Reggie Bush made sports history on Tuesday, when he forfeited the Heisman Trophy he earned while a running back for the University of Southern California (USC). In a statement about the forfeiture, the current New Orleans Saints player admitted to making mistakes in his college career.
Representatives from the Heisman Trust say a decision had not yet been made in the investigation into the allegations against Bush. But sources close to the investigation said it was expected that the award would be revoked before the end of this month.
The investigation began after the NCAA found violations that Bush had committed during his tenure at USC, and had instituted sanctions against the college. Bush had allegedly received many improper benefits during his time in college, including cash, a car, and a house.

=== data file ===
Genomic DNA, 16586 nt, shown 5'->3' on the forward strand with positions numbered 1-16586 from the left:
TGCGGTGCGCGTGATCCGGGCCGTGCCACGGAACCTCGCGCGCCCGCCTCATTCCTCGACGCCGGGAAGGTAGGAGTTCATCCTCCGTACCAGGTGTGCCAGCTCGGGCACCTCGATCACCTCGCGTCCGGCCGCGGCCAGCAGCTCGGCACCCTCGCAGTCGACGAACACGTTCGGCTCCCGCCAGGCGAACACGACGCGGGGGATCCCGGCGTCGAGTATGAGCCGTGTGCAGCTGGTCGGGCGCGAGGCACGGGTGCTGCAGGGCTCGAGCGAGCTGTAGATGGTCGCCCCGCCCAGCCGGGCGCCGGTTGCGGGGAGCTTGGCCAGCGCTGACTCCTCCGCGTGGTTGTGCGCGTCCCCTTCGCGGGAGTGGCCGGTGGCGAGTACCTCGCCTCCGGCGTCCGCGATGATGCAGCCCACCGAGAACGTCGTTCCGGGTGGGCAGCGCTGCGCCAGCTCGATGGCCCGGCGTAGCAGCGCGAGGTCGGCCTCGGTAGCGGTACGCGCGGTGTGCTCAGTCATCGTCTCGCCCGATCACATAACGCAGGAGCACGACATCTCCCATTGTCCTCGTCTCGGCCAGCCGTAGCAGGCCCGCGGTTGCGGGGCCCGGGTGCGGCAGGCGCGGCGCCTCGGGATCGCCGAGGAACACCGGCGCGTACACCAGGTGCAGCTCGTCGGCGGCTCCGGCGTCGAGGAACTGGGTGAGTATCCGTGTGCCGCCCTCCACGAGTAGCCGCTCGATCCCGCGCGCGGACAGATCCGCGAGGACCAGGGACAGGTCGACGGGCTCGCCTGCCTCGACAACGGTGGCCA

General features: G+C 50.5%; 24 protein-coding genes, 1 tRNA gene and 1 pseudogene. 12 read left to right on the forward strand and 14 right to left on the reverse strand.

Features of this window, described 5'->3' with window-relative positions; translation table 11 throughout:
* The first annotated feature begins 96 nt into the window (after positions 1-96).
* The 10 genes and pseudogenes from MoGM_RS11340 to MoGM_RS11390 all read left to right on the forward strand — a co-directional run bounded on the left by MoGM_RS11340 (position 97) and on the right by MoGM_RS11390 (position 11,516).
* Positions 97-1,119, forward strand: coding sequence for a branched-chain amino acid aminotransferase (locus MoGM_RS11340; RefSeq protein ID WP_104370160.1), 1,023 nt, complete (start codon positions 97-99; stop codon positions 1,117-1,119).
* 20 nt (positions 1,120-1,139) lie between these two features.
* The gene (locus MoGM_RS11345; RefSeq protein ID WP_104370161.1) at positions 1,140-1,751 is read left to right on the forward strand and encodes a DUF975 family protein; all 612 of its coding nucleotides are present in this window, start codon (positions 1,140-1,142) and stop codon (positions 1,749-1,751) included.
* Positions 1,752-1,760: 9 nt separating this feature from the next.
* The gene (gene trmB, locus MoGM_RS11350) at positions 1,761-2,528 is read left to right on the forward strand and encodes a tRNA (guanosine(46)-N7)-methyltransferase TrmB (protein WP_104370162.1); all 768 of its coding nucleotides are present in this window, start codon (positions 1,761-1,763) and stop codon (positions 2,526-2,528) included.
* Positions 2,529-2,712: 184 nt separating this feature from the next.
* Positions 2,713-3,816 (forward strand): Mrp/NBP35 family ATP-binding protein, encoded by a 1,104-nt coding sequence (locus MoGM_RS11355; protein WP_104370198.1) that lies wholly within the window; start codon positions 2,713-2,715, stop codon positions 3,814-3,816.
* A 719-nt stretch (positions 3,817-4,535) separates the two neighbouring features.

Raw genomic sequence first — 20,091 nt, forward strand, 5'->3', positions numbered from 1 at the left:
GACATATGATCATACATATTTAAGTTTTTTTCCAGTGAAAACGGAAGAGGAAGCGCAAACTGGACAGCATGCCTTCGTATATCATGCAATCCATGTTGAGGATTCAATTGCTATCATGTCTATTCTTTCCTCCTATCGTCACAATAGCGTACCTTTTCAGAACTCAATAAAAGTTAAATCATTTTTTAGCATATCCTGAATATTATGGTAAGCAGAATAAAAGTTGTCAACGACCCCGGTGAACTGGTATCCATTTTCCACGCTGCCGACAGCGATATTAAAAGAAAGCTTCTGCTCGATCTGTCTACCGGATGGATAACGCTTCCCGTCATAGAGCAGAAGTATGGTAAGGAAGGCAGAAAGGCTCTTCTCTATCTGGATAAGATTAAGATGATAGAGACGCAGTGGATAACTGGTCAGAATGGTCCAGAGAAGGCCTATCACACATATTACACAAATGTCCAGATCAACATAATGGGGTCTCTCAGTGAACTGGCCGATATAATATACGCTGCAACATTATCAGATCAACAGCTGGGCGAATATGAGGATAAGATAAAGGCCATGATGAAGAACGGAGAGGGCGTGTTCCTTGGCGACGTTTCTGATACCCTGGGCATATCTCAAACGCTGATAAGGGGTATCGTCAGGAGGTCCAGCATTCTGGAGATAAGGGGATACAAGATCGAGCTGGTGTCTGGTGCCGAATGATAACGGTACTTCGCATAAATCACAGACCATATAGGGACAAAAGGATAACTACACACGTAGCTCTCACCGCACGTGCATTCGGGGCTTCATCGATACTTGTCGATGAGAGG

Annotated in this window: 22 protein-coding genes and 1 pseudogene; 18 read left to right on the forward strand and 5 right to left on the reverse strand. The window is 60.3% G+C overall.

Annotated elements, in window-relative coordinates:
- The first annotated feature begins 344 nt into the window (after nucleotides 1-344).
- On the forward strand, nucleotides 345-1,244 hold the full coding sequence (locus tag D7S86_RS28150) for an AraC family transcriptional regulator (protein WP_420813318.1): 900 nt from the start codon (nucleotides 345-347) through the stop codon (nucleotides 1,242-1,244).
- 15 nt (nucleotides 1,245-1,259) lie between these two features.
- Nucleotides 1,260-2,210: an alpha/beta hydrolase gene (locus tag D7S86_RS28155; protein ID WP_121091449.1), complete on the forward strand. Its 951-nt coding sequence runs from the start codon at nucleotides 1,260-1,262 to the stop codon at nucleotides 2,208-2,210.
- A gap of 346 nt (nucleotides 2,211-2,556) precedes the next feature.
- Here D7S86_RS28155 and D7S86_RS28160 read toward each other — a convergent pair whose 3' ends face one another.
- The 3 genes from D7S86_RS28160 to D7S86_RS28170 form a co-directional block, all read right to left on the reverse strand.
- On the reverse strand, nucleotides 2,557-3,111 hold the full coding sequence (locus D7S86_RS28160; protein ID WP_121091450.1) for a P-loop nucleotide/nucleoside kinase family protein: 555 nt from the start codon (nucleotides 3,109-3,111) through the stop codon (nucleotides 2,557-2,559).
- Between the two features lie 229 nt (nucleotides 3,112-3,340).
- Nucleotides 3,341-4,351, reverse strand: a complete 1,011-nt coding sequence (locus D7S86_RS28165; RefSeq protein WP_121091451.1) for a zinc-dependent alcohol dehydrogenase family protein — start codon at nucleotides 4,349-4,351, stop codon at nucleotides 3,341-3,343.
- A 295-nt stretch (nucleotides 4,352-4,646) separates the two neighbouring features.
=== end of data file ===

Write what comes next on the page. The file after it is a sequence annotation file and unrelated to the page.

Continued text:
In his statement about his decision to hand back the most prestigious football award a college player can receive, Bush said that he took the legacy and good name of the award into consideration. His said he did not want the media storm surrounding the allegations to reflect on the award itself, or on those who receive the award in the future. He also voiced his desire to start a program that would help college athletes avoid the same mistakes he made.
The NCAA had ruled in June that Bush was ineligible for part of 2004 and all of 2005. As part of its findings, USC was forced to remove references to Bush from all of its sporting venues and promotional materials. They were also ordered to remove his statistics from his ineligible games.
USC’s status as the 2004 Bowl Championship Series (BCS) National Champion is still undecided. The USC Trojans have appealed the June finding that the championship be vacated, and BCS officials are awaiting the NCAA’s ruling.